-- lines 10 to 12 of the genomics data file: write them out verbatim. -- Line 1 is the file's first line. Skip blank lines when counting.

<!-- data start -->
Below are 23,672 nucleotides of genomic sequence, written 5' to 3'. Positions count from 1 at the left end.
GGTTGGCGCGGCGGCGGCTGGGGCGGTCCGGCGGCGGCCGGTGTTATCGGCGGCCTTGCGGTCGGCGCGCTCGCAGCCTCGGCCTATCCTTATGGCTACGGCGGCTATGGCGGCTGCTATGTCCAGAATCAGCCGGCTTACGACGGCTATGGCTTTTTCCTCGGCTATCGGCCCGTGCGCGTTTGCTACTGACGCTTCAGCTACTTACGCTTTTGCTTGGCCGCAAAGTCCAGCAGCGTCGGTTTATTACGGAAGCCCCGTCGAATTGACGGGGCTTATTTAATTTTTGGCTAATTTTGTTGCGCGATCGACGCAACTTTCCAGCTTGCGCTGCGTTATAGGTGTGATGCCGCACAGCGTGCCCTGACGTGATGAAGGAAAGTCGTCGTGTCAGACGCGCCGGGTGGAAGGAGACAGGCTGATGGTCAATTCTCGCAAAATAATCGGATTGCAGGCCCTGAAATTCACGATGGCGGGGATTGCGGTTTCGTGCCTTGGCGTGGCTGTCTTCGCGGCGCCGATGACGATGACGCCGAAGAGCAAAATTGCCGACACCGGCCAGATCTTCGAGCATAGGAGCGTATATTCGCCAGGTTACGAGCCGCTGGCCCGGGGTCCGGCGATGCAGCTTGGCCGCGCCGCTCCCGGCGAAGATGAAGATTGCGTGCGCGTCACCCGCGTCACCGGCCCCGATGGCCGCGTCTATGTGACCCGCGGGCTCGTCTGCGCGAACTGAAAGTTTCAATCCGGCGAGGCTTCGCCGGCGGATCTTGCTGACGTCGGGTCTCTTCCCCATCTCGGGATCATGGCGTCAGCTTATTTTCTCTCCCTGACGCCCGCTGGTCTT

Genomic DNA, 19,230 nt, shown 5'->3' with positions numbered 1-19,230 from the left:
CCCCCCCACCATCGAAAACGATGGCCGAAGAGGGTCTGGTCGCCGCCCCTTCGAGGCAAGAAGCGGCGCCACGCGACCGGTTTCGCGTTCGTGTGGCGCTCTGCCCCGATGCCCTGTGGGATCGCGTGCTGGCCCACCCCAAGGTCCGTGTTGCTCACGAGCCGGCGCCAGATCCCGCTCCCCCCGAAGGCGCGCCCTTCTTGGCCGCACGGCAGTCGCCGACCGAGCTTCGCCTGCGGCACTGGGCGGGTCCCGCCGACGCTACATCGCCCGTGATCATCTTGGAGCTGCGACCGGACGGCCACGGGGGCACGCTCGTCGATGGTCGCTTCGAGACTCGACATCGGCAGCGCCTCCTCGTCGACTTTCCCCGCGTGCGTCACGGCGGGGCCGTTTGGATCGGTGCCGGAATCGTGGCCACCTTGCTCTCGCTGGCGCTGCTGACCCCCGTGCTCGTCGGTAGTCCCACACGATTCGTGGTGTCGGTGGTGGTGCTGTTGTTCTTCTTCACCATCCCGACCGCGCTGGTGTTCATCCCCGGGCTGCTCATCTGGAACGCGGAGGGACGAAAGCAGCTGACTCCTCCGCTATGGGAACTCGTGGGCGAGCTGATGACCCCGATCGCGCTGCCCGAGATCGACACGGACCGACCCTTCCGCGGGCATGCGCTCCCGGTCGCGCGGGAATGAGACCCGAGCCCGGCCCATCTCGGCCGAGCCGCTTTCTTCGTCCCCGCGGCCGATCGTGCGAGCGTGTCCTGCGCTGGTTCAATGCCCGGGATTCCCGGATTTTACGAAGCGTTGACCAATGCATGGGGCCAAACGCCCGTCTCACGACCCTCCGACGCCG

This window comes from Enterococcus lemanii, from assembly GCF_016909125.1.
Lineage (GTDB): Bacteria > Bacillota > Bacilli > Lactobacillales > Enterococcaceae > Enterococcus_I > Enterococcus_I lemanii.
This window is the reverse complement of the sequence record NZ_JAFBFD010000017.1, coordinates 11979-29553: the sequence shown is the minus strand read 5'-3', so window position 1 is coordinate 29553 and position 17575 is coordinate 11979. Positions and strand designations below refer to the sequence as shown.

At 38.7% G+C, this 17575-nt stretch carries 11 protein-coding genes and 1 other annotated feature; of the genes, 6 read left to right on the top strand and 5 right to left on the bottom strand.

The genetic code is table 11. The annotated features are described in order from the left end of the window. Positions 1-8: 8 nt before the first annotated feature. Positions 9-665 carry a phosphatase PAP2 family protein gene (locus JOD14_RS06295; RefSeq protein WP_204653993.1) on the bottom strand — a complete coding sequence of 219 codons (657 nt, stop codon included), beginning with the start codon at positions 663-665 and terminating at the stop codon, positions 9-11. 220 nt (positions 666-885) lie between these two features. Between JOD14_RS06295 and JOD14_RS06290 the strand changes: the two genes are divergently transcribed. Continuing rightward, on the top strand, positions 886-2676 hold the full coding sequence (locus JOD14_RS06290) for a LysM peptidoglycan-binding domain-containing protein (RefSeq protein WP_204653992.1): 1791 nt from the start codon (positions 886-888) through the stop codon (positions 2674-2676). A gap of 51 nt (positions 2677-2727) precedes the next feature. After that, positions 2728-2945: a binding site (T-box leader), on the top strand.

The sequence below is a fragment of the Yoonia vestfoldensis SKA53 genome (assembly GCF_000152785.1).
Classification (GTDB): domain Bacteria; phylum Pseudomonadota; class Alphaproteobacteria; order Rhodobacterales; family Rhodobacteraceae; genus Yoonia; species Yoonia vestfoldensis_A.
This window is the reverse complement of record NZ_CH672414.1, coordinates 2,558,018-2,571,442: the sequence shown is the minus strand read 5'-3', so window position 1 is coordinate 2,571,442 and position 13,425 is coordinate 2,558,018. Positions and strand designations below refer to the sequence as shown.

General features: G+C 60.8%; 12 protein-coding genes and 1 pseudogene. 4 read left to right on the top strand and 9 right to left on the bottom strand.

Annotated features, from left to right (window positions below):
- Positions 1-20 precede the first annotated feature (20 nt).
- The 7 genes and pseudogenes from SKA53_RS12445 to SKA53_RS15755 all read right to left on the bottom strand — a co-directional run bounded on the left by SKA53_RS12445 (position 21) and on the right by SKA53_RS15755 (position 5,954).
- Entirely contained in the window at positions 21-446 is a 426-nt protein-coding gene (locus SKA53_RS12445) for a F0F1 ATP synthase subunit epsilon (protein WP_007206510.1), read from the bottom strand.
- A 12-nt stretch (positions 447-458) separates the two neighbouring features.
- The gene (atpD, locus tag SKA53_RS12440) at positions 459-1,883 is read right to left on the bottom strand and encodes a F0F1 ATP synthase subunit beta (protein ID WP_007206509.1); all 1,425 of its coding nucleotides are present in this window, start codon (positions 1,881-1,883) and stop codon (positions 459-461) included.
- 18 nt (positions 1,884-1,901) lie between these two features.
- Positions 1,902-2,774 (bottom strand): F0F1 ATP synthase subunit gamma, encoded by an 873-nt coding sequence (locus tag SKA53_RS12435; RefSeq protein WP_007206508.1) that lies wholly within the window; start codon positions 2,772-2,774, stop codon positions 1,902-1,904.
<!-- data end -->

The sequence below is a fragment of the Yoonia vestfoldensis SKA53 genome (assembly GCF_000152785.1).
Classification (GTDB): domain Bacteria; phylum Pseudomonadota; class Alphaproteobacteria; order Rhodobacterales; family Rhodobacteraceae; genus Yoonia; species Yoonia vestfoldensis_A.
This window is the reverse complement of record NZ_CH672414.1, coordinates 2,558,018-2,571,442: the sequence shown is the minus strand read 5'-3', so window position 1 is coordinate 2,571,442 and position 13,425 is coordinate 2,558,018. Positions and strand designations below refer to the sequence as shown.